For Wildecats' Evans, it was a great late show Standout inspired team's closing surge HTC

March 08, 1993|By Rick Belz | Rick Belz,Staff Writer

Taronn Evans, Wilde Lake's second-leading scorer and rebounder, was the spark behind the Wildecats' late-season surge that carried them to the Class 1A, Region II semifinals.

The Wildecats lost to second-seeded Milford Mill, 79-74, Wednesday in that semifinal, but the team's strong finish partly redeemed what had been an otherwise disappointing season.

"Taronn was able to get everyone pumped up, especially during the last six games," said Wilde Lake assistant Jerry Keith. "He's the most emotional player I've ever coached."

Wilde Lake (12-12, 6-8) won five of its final six, including its last three league games, but finished only in a three-way tie for fifth place. The Wildecats had been touted by some coaches before the season as the team to beat for the county title.

"Everyone thought we'd win the county at the beginning, but as the season progressed and we kept losing, people on the team started quitting," Evans said. "Everyone wanted to score 20 points every night. We had too many individuals."

Evans thinks it was a case of having too much talent on one team. "We just couldn't keep everyone happy."

Amazingly, after 6-foot-5 starting center Ramone Myers, averaging 12.3 points and 7.8 rebounds, quit midway through the season, the team began to stabilize and play better.

The offense opened up for Evans and teammate Deon Wingfield, who both started posting some eye-opening numbers.

Evans, a streak shooter with a pure jump shot, scored a season-high 31 during a 97-67 rout of Glenelg on Feb. 19, the game that began Wilde Lake's surge.

The Gladiators, normally a solid defensive team, were in the thick of a championship race and coming off an important win over Oakland Mills when they ran into Evans' career-best effort. He also had 15 rebounds.

Another outstanding effort came in the semifinal loss to Milford Mill, as Evans scored 25 points, hitting seven of eight shots.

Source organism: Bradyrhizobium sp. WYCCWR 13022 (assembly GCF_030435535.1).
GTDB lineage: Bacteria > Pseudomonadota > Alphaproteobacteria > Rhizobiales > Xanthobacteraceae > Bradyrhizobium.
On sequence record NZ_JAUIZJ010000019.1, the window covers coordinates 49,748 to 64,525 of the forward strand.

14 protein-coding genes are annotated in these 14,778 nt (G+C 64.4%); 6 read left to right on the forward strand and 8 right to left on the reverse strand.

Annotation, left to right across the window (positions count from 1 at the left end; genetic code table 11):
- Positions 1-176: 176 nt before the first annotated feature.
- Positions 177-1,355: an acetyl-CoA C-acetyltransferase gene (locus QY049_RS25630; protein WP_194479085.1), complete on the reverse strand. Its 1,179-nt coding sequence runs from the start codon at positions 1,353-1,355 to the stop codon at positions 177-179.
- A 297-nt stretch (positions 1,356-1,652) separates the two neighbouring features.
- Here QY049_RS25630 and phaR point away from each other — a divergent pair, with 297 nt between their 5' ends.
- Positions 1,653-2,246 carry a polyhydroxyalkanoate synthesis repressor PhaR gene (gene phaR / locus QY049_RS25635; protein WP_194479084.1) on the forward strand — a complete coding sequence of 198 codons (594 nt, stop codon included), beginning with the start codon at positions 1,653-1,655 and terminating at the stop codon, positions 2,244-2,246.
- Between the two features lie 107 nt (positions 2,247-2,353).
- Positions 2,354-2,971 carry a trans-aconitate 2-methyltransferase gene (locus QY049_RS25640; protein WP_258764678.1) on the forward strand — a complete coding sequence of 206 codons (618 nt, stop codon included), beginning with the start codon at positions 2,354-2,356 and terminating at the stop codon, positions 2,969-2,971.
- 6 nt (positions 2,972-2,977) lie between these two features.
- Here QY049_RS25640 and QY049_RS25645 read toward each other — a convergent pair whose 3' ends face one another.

"I hit my first three and just couldn't miss that game," Evans said. His effort had the sixth-seeded Wildecats leading 20-18 after one quarter.

"When Taronn gets off to a fast start he usually carries it through," Wildecats coach Paul Ellis said. "He carried us through the first half against Milford."

The game was tied 71-71, but Milford ran off eight of the last 11 points.

One of his other top efforts was in a 57-53 victory over Howard in which the Wildecats rallied from a 16-point first-half deficit. Evans scored 20 points and vocally pumped up his team in the locker room at halftime. His half-court basket at the halftime buzzer helped to light a fire under his teammates.

Evans, who averaged 17.9 points and 8.8 rebounds and was switched to swingman from small forward after Myers quit, is 6-4, 173 pounds, a good size for a college shooting guard. But his ball-handling skills need improvement, so he'll probably have to start as a small forward in college.

"Salisbury State and Delaware have shown some interest,'" Evans said.

He is a quick, well-rounded player. He consistently guarded the top offensive threat on opposing teams, including Damian Biggs (Centennial), Jason Beall (Glenelg), Javier Michaux (Howard), Phil Tonkins (Mount Hebron), Kris Jefferson (Hammond) and Chad Barr (Oakland Mills).

He also has the ability to learn and change.

In the first half of the season, he was a 37 percent free-throw shooter. Then Ellis changed his foul-shooting form, and he ended up in the upper 50 percent range for the season.

"We changed and made him shoot with just his upper body," Ellis said. "We wouldn't let him bend his knees."

Evans was born in Baltimore but moved to Columbia when he was 5. He played for teams in the Columbia Basketball Association, Project Survival and the Baltimore Neighborhood Basketball League. He also spent two years on an AAU team.

As a freshman, he was on Centennial's junior varsity, but he switched to Wilde Lake's JV for his sophomore year.

"Taronn has matured a lot and has turned things around for himself academically," Ellis said.

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